The Winter Olympics, which begin in Beijing today – the first day of spring in the Chinese lunar calendar – are usually more muted than the summer games. Even so, the contrast with 2008 is striking. Ninety-one nations are competing, of which fifteen are joining the US in a diplomatic boycott (or are not sending officials for unspecified reasons). Athletes are corralled in an Olympic bubble and ferried around in shuttle buses; Beijing’s residents have been instructed not to come to their aid in the event of a crash. Domestic ticket sales have been cancelled and the torch ceremony is an abbreviated three-day jog through Beijing. The measures are designed to achieve ‘zero-spread’ of Covid, but seem symbolic of the tightened, less outward-facing nation that China has become.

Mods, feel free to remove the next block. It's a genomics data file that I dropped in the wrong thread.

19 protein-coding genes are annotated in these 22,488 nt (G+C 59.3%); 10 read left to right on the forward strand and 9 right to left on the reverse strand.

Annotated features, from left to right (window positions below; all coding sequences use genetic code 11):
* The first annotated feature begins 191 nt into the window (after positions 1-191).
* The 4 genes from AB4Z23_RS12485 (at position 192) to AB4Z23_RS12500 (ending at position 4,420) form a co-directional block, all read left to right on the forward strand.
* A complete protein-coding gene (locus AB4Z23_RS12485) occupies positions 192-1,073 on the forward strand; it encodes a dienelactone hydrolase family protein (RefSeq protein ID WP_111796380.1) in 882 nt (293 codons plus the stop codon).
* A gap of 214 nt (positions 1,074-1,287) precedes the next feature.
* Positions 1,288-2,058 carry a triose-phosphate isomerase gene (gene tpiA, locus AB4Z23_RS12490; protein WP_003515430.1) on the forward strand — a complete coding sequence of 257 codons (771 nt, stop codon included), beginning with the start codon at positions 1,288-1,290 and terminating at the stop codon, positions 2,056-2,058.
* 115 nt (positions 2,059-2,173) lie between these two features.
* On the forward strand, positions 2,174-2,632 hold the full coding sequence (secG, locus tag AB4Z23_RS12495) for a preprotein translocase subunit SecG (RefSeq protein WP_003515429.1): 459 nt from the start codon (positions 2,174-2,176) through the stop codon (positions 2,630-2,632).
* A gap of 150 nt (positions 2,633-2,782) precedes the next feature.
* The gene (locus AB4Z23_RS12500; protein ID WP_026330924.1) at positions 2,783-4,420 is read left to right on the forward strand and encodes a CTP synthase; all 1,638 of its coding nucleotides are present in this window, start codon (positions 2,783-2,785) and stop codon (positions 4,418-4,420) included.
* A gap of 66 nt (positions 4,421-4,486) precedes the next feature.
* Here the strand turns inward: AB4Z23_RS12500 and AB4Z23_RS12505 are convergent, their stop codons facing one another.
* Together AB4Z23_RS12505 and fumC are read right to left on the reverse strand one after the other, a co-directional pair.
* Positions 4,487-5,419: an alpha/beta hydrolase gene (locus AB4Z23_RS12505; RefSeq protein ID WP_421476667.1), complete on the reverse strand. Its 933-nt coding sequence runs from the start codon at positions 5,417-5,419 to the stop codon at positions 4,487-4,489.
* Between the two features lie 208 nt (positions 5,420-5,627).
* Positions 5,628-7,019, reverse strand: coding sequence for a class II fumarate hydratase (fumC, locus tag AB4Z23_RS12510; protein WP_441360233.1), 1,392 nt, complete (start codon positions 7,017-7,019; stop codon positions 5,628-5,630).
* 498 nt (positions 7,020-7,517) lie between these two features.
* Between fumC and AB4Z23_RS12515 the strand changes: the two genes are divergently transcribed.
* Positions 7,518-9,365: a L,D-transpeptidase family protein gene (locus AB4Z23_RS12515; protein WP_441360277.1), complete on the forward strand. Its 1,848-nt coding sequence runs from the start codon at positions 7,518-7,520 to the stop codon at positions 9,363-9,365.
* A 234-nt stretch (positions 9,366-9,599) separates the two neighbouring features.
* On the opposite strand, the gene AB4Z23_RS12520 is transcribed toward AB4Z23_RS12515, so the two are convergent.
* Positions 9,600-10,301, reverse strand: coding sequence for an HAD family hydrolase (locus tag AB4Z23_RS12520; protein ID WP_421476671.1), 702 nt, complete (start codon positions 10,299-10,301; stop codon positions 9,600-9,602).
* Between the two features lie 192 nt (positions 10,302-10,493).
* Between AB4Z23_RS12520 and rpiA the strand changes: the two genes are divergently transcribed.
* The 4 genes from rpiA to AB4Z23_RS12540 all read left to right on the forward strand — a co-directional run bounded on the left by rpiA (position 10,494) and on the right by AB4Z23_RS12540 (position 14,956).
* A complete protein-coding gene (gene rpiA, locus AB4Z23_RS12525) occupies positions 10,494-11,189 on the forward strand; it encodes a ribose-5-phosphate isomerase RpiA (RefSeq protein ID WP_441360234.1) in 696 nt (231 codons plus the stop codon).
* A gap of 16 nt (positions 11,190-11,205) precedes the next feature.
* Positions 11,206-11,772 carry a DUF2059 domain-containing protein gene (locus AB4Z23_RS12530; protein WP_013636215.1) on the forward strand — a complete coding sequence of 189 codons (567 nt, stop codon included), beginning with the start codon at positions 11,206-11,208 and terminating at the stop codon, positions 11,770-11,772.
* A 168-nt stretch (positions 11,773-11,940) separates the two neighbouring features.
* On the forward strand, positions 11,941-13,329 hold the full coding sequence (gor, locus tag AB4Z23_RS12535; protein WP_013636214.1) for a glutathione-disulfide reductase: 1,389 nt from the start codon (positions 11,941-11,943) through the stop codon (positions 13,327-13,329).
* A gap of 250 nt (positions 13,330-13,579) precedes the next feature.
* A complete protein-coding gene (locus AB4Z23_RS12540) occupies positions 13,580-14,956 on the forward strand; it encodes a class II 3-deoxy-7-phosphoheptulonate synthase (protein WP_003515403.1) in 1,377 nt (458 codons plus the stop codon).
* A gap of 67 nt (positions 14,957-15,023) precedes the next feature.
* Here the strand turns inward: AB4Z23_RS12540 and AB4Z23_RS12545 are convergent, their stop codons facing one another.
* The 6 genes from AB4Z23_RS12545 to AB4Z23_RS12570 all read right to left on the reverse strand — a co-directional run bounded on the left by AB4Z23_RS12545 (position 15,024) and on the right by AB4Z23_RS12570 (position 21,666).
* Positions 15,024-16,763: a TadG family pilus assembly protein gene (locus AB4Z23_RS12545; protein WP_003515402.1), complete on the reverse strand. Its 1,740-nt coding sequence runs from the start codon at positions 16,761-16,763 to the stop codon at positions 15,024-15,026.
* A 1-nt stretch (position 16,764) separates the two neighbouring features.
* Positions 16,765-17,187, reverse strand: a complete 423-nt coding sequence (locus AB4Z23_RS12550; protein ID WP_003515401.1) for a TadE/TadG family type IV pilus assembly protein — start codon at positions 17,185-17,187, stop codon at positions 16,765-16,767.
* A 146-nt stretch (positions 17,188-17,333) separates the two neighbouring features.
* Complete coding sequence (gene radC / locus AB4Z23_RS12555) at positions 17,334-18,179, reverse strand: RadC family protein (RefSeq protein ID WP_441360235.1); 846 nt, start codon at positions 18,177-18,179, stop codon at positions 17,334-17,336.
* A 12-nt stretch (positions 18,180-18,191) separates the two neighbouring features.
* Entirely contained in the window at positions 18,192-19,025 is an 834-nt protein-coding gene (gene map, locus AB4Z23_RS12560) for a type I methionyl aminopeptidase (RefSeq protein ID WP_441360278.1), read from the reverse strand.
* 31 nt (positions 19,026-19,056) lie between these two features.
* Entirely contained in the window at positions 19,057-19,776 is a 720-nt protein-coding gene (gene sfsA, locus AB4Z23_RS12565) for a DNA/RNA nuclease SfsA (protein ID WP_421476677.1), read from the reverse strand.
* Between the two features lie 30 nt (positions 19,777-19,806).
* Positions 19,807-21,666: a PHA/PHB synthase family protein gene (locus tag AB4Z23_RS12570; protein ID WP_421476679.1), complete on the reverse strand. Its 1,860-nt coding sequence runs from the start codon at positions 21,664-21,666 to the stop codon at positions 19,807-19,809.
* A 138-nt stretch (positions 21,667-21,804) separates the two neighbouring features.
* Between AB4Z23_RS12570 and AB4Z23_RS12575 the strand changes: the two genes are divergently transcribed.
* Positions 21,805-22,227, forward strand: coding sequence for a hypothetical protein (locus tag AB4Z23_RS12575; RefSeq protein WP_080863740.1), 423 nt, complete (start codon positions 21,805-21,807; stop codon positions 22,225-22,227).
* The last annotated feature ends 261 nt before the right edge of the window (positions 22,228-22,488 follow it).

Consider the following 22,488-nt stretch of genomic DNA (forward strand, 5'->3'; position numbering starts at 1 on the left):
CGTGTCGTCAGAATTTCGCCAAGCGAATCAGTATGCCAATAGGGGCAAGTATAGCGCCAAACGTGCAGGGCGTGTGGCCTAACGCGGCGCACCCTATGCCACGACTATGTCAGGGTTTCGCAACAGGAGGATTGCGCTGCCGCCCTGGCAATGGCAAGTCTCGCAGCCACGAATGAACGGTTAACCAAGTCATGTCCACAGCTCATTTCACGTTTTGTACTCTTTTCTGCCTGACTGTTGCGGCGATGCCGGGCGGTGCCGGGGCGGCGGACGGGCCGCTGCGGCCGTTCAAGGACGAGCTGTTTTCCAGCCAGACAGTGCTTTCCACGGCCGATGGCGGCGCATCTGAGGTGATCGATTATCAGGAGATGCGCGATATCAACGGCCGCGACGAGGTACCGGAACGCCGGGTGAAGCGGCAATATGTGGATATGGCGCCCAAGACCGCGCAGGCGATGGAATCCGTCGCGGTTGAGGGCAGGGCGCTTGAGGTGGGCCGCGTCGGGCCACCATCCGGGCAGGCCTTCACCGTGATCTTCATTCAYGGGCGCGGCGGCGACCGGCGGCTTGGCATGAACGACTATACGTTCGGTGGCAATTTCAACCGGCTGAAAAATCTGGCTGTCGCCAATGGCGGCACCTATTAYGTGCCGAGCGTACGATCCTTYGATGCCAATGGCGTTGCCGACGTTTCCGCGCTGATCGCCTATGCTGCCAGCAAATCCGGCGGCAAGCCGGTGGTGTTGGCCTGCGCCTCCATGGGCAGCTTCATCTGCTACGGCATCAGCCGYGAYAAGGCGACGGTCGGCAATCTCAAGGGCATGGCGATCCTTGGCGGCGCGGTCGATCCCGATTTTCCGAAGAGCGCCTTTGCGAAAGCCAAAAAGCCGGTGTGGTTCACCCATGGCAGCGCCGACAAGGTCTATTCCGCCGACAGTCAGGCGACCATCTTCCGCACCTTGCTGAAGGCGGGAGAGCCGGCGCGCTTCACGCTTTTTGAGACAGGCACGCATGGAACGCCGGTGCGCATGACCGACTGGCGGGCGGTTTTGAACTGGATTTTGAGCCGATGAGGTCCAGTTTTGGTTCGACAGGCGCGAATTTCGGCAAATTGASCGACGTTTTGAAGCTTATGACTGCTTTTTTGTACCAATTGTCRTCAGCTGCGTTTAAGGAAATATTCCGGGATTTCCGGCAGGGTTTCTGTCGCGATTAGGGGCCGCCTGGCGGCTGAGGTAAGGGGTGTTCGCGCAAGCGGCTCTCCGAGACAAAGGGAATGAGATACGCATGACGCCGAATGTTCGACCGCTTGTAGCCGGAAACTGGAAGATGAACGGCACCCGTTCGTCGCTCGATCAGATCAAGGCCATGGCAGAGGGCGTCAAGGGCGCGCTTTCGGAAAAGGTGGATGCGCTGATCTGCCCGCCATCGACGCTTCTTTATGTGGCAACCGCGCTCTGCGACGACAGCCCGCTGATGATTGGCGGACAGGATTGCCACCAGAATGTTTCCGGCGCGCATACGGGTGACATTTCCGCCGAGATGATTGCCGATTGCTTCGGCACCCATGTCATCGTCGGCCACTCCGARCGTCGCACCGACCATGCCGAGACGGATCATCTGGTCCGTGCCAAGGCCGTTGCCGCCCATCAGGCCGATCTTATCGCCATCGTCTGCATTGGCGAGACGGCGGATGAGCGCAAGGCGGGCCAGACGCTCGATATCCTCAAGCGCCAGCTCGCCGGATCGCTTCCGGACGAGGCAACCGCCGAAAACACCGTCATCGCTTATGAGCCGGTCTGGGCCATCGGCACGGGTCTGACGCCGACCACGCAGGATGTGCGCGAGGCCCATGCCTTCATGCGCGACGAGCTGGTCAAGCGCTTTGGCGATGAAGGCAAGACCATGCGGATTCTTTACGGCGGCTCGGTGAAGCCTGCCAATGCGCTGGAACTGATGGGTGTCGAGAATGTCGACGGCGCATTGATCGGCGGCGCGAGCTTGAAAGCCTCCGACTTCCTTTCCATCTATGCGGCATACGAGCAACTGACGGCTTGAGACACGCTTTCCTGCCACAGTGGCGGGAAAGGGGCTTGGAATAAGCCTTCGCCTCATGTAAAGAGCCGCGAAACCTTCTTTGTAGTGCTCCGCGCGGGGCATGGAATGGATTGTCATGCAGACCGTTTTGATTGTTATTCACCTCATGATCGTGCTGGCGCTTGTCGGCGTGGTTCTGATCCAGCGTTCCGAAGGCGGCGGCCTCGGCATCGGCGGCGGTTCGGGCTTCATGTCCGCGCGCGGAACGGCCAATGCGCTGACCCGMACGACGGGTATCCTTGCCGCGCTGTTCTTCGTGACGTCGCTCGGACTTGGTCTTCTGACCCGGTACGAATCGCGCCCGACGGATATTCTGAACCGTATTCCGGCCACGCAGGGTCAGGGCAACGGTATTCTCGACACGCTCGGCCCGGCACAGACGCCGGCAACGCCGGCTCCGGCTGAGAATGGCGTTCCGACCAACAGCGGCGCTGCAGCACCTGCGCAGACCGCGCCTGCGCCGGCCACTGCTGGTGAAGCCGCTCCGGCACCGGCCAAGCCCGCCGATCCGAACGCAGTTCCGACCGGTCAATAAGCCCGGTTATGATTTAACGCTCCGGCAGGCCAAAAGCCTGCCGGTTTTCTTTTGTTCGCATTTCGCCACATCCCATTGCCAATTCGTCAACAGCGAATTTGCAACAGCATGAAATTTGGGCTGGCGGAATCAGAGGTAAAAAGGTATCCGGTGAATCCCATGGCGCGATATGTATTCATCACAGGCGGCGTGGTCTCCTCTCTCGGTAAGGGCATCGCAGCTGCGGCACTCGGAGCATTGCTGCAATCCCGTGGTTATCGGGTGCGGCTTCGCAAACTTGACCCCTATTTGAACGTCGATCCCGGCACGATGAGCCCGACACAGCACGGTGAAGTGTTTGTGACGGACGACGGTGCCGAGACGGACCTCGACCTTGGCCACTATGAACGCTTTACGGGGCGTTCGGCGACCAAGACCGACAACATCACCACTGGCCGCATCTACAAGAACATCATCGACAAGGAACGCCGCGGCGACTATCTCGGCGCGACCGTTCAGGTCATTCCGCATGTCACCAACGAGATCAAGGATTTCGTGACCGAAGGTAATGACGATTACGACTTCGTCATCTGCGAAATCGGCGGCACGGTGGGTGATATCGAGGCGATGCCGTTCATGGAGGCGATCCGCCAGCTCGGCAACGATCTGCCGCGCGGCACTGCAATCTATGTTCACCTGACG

In 1902 Lu Xun translated Jules Verne’s From the Earth to the Moon into Chinese from the Japanese edition. Science fiction, he wrote in the preface, was ‘as rare as unicorn horns, which shows in a way the intellectual poverty of our time’. Not any more. The Three-Body Trilogy by Liu Cixin has sold 500,000 copies in China since the first volume was published in 2006 (it will come out in English in the autumn). Liu, an engineer, is one of the so-called ‘three generals’ of contemporary Chinese science fiction, along with Wang Jinkang and Han Song.